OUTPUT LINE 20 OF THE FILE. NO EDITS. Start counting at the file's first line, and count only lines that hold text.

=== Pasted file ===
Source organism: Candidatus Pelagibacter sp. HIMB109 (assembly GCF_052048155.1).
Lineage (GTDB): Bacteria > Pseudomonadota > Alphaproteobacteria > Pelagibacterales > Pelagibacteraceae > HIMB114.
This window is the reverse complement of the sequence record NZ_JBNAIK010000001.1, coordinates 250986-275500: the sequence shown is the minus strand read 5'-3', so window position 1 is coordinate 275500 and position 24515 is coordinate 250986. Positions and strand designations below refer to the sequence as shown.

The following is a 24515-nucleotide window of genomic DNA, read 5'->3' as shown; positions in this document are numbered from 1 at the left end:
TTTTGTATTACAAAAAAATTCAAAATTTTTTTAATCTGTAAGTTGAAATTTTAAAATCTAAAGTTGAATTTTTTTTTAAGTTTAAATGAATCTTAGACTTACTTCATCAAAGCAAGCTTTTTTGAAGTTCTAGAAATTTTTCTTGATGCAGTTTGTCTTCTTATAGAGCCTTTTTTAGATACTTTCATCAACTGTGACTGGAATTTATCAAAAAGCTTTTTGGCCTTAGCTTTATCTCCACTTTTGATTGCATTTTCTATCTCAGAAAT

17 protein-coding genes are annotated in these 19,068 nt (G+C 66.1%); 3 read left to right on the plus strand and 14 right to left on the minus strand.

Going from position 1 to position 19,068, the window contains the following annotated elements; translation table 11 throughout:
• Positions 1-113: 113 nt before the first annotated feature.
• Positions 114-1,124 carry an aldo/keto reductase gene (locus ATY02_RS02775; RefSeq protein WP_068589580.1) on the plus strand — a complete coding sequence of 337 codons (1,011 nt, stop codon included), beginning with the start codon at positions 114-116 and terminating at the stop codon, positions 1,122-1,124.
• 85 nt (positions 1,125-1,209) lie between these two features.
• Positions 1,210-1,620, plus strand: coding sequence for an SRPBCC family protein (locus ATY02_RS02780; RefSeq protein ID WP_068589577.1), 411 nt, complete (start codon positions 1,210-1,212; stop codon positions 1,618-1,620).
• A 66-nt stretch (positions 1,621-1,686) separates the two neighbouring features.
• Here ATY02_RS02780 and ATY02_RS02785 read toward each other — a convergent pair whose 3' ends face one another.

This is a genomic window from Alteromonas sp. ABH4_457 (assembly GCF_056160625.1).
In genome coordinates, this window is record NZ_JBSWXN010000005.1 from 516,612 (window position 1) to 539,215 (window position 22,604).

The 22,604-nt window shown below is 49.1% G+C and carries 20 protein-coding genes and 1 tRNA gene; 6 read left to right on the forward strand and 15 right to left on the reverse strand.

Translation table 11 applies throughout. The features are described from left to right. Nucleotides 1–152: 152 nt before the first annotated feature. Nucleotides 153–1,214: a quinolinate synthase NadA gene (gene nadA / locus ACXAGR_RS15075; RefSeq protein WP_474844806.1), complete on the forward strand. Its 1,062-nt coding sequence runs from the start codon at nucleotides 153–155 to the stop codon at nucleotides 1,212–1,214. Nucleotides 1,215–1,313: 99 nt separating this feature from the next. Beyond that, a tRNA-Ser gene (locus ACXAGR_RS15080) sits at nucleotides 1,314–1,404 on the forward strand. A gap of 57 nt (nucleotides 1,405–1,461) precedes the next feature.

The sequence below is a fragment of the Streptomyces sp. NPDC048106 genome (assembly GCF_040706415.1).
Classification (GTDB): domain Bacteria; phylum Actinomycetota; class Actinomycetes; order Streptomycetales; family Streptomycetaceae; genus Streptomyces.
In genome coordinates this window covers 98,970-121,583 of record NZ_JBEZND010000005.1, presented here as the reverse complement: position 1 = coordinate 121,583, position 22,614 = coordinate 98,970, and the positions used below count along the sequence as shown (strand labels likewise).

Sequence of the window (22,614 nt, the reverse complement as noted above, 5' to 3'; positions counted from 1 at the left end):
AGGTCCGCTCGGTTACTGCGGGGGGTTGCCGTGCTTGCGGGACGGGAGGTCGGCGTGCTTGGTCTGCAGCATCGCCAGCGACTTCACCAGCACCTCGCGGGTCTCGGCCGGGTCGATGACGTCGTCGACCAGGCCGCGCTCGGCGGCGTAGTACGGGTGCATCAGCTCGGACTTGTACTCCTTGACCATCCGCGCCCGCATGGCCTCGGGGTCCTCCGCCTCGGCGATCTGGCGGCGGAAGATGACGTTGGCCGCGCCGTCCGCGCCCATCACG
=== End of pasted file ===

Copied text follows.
In genome coordinates this window covers 98,970-121,583 of record NZ_JBEZND010000005.1, presented here as the reverse complement: position 1 = coordinate 121,583, position 22,614 = coordinate 98,970, and the positions used below count along the sequence as shown (strand labels likewise).